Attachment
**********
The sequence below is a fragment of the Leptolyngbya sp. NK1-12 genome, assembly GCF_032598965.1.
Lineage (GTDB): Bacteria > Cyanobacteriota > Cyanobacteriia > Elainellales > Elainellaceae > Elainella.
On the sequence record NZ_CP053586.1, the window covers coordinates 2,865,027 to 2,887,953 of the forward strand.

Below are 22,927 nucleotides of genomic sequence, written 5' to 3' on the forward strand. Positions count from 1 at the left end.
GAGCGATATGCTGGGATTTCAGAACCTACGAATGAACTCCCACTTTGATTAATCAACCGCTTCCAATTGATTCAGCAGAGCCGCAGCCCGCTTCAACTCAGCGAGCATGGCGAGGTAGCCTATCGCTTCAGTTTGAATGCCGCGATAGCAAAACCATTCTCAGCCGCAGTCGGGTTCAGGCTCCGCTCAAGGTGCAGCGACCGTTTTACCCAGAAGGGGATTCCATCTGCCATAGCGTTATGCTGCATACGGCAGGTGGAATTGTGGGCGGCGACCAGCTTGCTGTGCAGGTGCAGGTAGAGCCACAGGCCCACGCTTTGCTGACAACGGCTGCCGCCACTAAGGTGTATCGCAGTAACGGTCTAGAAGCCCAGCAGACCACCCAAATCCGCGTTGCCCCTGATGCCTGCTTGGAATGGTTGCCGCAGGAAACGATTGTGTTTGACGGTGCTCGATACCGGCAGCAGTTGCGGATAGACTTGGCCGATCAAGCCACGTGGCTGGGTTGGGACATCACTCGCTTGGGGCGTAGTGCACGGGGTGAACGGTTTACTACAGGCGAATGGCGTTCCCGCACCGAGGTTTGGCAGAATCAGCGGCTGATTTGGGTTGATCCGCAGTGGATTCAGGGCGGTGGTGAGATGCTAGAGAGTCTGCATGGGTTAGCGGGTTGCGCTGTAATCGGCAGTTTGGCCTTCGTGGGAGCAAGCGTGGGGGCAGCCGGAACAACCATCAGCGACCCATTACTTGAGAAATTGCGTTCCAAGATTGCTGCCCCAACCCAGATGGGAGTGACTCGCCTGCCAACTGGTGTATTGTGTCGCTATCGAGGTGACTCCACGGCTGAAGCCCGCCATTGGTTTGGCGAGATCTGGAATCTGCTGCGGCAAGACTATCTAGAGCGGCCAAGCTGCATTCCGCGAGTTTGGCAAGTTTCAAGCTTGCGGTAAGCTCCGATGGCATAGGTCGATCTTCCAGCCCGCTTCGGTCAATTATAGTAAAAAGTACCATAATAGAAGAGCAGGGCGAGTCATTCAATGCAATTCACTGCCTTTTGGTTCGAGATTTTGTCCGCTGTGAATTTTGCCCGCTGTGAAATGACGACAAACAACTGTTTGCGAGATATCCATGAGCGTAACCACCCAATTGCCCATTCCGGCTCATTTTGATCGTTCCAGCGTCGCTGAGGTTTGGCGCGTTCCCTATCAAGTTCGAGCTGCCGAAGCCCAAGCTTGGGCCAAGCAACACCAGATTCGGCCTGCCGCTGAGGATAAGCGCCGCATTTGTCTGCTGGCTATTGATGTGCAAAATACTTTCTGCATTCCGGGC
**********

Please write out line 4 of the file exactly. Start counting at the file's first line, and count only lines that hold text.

Below are 22,927 nucleotides of genomic sequence, written 5' to 3' on the forward strand. Positions count from 1 at the left end.